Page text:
Good evening everyone, it is such a pleasure to be with you all tonight in this beautiful hall, in this enchanted valley I am still amazed I get to call home. 

It is an honour to gather here on Gitxsan traditional territory. The people in this room represent a myriad of backgrounds and cultures but I believe we all share a connection to this land that has belonged to the Gitxsan for millennia. 

I have been in the valley for coming up to three years.   I first came to Hazelton to work as a forest fire fighter and I now work with Skeena Watershed Conservation Coalition.  When I’m not working I love to explore the far reaches of our watershed. 

I was a bit surprised and also touched when Joy invited me to speak tonight.  Of course I agreed.  By now I’ve figured out that the Allens are hard to say no to!  When Joy told me the theme for tonight was interconnectedness I thought, no problem, I can talk about that.  But when I started to think about what I would say tonight the true meaning of interconnectedness began to evade me.  The more I thought about the word, the less certain I became of its meaning.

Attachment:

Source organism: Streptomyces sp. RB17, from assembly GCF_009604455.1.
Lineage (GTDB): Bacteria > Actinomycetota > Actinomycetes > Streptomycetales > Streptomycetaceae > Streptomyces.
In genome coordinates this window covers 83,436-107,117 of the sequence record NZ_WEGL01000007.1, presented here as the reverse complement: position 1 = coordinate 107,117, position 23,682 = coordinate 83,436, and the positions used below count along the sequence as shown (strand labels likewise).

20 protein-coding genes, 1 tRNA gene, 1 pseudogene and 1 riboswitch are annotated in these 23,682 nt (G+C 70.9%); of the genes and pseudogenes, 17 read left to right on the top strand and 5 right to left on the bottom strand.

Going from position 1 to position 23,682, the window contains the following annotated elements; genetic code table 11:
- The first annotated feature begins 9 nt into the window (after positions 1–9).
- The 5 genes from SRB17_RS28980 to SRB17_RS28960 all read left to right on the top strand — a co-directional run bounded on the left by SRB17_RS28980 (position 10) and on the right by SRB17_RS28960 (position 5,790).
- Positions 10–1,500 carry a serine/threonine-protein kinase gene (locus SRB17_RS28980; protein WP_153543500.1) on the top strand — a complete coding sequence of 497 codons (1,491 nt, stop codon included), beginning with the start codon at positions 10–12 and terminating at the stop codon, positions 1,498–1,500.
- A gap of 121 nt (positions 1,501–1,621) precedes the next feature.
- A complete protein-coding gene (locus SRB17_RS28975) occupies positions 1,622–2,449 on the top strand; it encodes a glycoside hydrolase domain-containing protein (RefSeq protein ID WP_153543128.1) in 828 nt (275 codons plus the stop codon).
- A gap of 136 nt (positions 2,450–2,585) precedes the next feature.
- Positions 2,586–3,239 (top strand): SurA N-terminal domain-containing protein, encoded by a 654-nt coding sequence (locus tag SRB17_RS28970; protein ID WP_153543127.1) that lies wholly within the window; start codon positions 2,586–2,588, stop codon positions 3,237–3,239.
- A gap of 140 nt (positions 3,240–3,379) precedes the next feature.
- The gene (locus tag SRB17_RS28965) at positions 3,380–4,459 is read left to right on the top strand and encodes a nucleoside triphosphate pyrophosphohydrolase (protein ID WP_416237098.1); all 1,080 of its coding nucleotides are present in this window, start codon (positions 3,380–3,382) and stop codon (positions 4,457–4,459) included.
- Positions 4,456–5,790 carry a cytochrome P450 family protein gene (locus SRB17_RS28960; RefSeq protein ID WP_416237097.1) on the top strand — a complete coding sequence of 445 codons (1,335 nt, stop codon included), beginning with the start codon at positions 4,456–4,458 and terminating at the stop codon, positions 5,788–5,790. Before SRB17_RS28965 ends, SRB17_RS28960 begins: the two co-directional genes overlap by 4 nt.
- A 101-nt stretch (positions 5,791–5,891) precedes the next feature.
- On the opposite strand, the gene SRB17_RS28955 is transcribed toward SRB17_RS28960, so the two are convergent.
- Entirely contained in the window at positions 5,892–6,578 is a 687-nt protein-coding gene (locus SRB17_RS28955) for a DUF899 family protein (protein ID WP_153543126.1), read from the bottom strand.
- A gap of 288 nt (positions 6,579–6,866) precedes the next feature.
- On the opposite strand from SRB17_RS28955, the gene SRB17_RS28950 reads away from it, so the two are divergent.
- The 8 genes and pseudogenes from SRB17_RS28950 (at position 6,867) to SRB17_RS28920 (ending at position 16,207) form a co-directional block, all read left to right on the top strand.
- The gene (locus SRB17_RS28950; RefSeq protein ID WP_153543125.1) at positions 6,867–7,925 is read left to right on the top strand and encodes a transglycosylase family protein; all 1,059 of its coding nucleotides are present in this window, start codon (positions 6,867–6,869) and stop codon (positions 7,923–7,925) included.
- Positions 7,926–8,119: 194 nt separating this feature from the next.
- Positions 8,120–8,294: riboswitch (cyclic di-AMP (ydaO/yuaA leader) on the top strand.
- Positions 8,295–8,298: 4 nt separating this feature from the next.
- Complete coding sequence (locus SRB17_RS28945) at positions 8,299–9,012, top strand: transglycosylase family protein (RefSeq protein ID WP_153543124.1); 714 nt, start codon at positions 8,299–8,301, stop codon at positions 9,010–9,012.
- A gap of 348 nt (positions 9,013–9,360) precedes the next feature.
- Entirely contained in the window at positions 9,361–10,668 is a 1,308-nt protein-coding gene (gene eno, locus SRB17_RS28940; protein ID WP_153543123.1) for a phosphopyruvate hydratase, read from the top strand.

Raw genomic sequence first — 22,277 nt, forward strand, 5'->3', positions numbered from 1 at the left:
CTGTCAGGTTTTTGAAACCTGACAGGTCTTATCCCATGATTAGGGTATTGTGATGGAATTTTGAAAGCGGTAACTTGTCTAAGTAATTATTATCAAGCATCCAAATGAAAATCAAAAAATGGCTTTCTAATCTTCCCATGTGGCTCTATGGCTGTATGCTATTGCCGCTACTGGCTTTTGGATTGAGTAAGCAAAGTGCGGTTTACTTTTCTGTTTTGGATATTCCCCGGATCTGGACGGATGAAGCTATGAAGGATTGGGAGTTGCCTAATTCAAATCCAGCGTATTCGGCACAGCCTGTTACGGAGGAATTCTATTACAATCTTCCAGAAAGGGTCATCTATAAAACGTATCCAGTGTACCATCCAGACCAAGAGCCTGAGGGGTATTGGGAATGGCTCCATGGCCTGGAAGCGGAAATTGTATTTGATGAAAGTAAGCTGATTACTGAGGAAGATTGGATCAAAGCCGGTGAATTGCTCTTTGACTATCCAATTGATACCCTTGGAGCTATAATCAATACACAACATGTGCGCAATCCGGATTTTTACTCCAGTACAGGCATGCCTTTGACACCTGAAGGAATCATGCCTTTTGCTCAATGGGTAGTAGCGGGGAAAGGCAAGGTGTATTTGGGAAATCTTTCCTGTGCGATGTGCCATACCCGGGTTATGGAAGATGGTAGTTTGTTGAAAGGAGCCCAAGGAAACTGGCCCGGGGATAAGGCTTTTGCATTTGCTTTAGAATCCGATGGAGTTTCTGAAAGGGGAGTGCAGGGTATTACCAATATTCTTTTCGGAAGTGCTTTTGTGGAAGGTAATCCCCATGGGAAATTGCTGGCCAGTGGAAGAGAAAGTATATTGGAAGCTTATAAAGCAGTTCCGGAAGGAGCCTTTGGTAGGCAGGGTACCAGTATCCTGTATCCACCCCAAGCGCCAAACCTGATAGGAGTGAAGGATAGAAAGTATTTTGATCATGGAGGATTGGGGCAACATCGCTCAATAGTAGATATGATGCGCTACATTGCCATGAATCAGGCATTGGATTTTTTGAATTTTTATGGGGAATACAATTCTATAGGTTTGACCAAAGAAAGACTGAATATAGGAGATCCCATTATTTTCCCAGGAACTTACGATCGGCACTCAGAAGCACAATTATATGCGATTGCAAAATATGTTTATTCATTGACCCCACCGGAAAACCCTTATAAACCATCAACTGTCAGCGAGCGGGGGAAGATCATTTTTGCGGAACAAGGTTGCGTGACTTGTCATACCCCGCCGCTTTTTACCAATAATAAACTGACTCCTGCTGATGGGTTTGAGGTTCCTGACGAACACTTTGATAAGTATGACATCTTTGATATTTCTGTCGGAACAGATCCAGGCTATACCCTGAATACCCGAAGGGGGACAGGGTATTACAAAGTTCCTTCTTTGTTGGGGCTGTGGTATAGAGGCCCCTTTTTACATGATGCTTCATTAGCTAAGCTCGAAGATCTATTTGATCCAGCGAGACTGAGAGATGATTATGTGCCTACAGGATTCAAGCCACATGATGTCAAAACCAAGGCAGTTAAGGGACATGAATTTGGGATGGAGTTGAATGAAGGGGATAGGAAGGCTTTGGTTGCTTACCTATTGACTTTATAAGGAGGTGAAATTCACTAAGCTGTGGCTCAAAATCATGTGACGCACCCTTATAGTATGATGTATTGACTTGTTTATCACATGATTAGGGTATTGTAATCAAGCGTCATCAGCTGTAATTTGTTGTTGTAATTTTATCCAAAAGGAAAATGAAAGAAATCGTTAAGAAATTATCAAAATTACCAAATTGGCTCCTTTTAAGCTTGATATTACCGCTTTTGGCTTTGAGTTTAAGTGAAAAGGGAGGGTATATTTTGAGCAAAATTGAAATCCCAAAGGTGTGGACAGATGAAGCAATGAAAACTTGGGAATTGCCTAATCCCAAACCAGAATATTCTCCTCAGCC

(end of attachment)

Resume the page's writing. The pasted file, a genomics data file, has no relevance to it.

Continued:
There’s a name for that type of word that you hear a lot and you think you understand but when you’re asked to define it out loud you just can’t quite put your finger on it.  Buzz words.  People love buzz words these days!

So I started asking a few other people what they think interconnectedness means.  A few of the responses were: sustainability, resiliency, community…more buzz words!

So I started asking people what images came to mind when they hear the word interconnectedness:a circle, a web, tree roots grounding down and branches growing up, salmon traveling from streams to rivers to the ocean and back again …now we’re getting somewhere!

As I sat with these images a tangible feeling emerged from the word interconnectedness.  And I realized that much of my experience of interconnectedness-togetherness, reciprocity; communion- I have learned during my time in the Kispiox Valley.